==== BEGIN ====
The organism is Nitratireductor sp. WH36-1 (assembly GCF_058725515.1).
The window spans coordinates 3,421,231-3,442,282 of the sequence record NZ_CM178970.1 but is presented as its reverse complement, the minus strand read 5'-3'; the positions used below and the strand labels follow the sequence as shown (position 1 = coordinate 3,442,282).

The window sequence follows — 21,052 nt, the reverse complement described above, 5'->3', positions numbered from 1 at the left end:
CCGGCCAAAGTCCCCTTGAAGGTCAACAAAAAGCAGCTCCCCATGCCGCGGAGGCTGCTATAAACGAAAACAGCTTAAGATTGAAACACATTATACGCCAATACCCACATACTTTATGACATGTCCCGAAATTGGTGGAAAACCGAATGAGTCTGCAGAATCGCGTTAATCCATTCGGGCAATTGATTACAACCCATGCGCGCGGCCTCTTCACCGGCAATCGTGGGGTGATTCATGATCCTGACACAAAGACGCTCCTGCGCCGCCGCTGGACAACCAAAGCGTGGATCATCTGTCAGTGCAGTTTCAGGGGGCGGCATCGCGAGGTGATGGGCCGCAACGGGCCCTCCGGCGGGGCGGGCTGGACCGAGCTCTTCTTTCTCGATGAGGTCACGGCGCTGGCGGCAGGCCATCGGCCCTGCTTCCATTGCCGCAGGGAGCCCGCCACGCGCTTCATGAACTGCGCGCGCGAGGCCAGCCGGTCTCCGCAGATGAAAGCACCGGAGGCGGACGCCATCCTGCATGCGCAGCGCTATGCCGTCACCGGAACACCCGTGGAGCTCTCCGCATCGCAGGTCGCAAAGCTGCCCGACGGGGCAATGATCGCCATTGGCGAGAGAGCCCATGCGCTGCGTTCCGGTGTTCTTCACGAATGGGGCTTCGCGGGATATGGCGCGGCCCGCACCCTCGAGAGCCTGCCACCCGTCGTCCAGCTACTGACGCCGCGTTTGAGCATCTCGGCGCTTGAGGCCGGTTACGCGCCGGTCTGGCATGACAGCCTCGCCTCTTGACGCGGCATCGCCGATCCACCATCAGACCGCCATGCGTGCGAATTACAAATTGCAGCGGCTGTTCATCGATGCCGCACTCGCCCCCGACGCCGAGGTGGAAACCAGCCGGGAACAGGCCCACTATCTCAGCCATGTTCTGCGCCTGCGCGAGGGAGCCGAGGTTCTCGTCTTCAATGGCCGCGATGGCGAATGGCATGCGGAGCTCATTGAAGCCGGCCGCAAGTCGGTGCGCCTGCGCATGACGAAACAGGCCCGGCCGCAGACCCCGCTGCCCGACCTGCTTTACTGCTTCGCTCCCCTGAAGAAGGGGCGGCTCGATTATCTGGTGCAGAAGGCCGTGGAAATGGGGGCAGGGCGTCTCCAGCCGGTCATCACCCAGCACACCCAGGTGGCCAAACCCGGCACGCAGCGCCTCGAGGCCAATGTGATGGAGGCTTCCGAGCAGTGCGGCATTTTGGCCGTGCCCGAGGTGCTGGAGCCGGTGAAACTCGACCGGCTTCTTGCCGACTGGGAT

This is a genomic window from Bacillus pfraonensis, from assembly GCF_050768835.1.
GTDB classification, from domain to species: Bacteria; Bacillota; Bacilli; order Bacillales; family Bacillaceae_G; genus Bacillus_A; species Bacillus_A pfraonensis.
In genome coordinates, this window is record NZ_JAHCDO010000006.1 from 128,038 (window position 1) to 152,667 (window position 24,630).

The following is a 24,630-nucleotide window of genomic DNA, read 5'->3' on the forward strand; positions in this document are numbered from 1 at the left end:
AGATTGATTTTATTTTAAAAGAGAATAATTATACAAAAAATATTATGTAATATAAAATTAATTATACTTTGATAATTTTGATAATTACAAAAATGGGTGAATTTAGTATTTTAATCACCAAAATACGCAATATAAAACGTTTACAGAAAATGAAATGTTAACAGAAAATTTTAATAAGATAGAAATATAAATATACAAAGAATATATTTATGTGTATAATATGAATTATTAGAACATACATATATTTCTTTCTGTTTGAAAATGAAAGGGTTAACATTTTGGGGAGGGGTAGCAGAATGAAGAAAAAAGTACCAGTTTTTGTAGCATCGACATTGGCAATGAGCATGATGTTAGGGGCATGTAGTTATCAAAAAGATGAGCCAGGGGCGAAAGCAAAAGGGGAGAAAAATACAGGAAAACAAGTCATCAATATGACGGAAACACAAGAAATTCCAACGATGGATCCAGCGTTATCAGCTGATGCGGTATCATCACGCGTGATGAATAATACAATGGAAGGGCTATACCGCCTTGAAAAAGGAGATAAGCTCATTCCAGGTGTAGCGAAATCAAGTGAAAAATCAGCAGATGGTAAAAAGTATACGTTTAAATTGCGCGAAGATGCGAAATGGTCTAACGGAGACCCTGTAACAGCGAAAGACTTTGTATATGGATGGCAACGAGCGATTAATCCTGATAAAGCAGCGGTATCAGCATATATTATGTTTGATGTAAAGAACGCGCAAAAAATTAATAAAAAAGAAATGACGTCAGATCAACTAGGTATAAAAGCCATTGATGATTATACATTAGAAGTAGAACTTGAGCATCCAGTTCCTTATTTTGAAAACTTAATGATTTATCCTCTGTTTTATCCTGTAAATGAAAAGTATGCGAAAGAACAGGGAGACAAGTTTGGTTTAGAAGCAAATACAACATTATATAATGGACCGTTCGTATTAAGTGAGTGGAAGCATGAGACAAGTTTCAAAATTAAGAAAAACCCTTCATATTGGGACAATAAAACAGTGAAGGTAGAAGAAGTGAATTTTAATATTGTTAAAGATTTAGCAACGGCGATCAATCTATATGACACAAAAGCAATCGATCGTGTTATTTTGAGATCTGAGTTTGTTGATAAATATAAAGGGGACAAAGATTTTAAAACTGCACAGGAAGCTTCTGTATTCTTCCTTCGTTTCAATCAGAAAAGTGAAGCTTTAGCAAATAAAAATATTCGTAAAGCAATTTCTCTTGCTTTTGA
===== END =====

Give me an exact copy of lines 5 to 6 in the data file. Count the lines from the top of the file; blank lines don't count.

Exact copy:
This is a genomic window from Bacillus pfraonensis, from assembly GCF_050768835.1.
GTDB classification, from domain to species: Bacteria; Bacillota; Bacilli; order Bacillales; family Bacillaceae_G; genus Bacillus_A; species Bacillus_A pfraonensis.